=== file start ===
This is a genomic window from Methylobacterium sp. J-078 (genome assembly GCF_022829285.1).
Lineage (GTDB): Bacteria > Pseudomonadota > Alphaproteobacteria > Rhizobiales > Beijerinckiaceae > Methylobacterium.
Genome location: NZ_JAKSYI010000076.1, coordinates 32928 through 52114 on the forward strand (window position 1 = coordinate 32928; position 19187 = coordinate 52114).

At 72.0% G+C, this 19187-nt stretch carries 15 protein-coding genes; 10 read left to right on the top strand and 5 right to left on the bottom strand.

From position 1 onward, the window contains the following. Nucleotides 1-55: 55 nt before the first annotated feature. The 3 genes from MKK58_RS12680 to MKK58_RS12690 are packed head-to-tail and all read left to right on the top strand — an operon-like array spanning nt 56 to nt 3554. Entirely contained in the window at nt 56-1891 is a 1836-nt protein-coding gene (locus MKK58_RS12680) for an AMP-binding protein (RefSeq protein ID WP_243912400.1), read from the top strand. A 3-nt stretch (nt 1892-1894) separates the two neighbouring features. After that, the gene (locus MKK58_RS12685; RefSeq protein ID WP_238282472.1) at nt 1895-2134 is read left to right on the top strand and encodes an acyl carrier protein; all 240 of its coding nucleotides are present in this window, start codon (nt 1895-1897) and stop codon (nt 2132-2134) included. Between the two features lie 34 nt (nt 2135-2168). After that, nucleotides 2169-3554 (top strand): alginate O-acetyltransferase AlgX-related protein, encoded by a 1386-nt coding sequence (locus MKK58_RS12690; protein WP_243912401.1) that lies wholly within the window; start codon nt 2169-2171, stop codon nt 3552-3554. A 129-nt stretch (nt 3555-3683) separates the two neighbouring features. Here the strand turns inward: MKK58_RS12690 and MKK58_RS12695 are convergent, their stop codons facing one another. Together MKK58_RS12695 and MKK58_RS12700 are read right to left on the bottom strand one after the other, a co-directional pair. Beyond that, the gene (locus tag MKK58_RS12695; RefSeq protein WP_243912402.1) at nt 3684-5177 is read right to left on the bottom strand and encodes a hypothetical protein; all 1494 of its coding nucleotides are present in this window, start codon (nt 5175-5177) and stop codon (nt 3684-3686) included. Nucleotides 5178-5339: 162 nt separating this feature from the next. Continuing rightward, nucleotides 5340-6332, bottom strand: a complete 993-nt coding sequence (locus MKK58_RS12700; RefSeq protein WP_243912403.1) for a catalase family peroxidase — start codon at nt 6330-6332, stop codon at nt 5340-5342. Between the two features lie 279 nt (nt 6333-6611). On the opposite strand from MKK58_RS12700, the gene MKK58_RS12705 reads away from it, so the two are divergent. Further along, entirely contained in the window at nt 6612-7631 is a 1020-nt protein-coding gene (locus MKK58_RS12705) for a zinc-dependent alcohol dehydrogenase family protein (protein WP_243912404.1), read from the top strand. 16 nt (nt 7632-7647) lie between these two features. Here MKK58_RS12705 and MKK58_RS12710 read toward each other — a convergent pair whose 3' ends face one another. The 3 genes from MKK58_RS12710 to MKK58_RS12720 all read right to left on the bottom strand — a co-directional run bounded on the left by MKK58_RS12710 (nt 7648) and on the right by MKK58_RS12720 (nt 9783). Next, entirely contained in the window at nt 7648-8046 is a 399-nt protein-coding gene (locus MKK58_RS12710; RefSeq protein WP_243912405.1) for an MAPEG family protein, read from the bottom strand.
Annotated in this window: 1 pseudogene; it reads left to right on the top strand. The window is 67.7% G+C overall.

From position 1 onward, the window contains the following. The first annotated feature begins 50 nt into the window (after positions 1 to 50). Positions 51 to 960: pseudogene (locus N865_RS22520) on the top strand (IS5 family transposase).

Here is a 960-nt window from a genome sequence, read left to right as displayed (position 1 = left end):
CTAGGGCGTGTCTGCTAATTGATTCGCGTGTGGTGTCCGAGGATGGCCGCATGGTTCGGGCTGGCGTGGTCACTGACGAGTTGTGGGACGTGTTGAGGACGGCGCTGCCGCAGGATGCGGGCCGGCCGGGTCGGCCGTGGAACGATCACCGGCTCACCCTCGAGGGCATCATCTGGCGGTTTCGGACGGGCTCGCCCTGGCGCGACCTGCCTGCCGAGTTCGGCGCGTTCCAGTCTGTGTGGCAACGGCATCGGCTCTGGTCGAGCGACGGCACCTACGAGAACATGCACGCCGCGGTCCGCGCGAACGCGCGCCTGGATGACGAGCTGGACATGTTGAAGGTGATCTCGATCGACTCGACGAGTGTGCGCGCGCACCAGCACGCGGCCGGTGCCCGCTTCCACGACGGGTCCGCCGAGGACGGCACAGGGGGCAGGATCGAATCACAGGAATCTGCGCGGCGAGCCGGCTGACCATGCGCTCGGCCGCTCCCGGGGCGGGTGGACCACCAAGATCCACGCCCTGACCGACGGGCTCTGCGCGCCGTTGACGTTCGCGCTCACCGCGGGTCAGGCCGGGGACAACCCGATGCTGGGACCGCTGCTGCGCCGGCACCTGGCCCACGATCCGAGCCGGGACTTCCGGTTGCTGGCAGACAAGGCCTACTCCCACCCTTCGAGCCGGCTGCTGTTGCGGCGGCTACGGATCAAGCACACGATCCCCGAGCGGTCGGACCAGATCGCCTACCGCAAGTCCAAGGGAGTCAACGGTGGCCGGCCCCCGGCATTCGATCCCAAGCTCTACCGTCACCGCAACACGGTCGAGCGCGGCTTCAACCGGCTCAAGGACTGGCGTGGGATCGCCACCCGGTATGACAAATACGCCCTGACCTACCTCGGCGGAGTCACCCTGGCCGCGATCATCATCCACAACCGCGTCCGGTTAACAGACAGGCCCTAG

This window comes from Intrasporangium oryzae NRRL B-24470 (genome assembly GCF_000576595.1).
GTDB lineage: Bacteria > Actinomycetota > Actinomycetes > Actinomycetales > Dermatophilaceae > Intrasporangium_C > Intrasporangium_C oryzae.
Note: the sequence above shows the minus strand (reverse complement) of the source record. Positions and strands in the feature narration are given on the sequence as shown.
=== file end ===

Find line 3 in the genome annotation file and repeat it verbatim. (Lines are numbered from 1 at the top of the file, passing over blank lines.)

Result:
Genome location: NZ_JAKSYI010000076.1, coordinates 32928 through 52114 on the forward strand (window position 1 = coordinate 32928; position 19187 = coordinate 52114).